New Logo, New Structure: Fiat Chrysler Automobiles
New Corporate Identity Reflects Global Ambitions of Merged Company
Chrysler seems to be the proverbial automaker with nine lives. It has been to, and come back from, the brink of death more times than any other modern automaker in recent memory. First, in the 1980s, with the federal bailout shepherded by Lee Iaccoca. Next, in the late '90s, with the ill-fated DaimlerChrysler alliance, and, most recently, its merger with Fiat. Each chapter had plenty of fanfare and pronouncements of a "new day." But this time really does seem different, if for no other reason than the level of cross-continental integration.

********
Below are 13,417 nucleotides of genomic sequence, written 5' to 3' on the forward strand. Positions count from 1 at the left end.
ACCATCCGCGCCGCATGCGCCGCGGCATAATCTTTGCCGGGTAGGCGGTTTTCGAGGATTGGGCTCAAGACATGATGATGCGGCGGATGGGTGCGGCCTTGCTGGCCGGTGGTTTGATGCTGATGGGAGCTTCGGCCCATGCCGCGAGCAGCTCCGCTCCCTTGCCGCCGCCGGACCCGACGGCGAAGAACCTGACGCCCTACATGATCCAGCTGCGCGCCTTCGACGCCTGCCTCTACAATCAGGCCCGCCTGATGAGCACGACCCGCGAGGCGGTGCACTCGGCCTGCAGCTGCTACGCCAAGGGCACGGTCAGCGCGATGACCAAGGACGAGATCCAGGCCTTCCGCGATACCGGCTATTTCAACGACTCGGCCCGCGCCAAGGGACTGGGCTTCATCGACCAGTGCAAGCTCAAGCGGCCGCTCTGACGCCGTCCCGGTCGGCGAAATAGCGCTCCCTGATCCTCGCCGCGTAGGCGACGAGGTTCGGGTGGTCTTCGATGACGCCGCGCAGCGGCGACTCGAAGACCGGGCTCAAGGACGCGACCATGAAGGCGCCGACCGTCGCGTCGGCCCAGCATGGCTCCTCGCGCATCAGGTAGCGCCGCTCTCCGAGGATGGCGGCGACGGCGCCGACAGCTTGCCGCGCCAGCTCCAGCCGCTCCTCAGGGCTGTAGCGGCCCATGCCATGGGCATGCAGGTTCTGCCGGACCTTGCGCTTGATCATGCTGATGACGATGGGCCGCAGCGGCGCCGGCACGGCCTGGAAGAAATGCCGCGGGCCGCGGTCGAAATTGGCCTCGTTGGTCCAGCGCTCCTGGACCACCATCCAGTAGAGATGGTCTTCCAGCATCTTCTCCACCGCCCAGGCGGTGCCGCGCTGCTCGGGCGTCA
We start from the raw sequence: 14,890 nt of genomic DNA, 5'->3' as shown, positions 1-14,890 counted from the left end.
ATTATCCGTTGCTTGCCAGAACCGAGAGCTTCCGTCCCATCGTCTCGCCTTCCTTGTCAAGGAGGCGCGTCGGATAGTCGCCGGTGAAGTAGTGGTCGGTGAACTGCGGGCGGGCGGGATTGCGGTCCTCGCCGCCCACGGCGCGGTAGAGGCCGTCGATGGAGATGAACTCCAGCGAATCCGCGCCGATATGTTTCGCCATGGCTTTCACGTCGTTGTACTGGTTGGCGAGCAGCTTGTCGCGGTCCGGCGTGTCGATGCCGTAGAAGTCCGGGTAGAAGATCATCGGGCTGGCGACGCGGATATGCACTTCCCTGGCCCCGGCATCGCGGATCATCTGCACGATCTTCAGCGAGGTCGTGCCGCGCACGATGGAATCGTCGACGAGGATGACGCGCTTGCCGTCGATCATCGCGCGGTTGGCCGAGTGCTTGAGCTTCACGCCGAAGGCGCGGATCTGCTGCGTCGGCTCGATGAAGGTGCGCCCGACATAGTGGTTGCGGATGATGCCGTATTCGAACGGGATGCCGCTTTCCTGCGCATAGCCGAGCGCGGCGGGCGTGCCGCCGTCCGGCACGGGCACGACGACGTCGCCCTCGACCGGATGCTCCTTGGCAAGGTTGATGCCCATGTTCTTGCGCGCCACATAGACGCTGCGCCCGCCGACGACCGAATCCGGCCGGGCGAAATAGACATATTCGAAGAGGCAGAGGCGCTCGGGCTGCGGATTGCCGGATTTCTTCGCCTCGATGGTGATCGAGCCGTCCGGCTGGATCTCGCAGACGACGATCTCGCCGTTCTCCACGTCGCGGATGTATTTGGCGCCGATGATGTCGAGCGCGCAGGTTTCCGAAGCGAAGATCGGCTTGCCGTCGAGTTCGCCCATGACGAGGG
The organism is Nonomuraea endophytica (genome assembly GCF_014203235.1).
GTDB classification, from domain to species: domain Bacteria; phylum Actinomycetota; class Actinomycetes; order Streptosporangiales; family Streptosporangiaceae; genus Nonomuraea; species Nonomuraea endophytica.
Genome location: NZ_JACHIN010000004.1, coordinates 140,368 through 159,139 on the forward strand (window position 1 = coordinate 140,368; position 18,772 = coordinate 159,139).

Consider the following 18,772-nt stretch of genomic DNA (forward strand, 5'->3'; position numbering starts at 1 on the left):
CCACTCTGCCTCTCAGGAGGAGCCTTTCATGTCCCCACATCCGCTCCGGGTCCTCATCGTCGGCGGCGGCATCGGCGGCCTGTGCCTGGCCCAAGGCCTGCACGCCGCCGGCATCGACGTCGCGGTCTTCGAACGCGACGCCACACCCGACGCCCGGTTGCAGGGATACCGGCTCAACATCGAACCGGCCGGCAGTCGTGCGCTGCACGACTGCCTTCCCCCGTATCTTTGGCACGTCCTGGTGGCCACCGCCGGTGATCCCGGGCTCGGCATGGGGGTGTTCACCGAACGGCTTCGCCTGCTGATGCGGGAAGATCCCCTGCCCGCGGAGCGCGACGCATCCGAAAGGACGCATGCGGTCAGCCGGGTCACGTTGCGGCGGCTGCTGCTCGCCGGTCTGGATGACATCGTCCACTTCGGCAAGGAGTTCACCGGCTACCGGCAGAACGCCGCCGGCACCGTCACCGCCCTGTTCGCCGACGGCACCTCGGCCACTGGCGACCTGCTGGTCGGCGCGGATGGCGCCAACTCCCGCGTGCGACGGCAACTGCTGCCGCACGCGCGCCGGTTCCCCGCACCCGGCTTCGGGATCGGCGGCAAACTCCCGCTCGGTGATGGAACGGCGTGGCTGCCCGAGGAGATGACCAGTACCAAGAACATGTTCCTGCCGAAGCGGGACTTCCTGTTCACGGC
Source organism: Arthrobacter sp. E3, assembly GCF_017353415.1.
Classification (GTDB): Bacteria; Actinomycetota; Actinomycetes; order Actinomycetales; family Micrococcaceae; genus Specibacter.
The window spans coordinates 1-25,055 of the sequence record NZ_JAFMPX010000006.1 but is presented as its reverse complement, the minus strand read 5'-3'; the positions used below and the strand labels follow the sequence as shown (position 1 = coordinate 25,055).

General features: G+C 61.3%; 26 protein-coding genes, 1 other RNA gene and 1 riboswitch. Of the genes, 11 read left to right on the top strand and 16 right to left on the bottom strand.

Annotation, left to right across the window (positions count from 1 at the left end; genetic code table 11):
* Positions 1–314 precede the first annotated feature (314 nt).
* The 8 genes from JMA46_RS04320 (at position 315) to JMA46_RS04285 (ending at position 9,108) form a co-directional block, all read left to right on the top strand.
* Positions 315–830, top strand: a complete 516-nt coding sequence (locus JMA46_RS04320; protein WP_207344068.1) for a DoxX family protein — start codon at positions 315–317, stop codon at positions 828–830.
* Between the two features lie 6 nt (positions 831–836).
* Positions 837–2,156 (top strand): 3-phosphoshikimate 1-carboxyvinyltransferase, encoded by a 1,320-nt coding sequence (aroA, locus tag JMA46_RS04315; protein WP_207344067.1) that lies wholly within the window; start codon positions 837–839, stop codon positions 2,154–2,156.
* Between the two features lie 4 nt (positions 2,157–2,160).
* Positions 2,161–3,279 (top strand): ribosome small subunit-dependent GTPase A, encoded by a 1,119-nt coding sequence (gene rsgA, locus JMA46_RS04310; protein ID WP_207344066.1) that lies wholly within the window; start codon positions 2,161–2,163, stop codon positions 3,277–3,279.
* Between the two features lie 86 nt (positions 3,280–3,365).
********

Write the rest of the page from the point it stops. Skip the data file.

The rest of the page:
From 2009 to now, the company has been loosely referred to as Fiat Chrysler, with each of the historic logos featured side by side. Now, there's a singular identity for the merged corporation, embodied in the new Fiat Chrysler Automobiles logo.
Reflecting the global nature of the new entity, the holding company will be registered in the Netherlands, the tax "domicile will be in the U.K., and its shares will be first listed on the New York Stock Exchange, after which they'll be offered on Milan's Borsa Italiana stock exchange. Existing Fiat shareholders will receive one share of the new FCA for each share they currently hold. The company is expected to reveal its business plan under the new structure in May.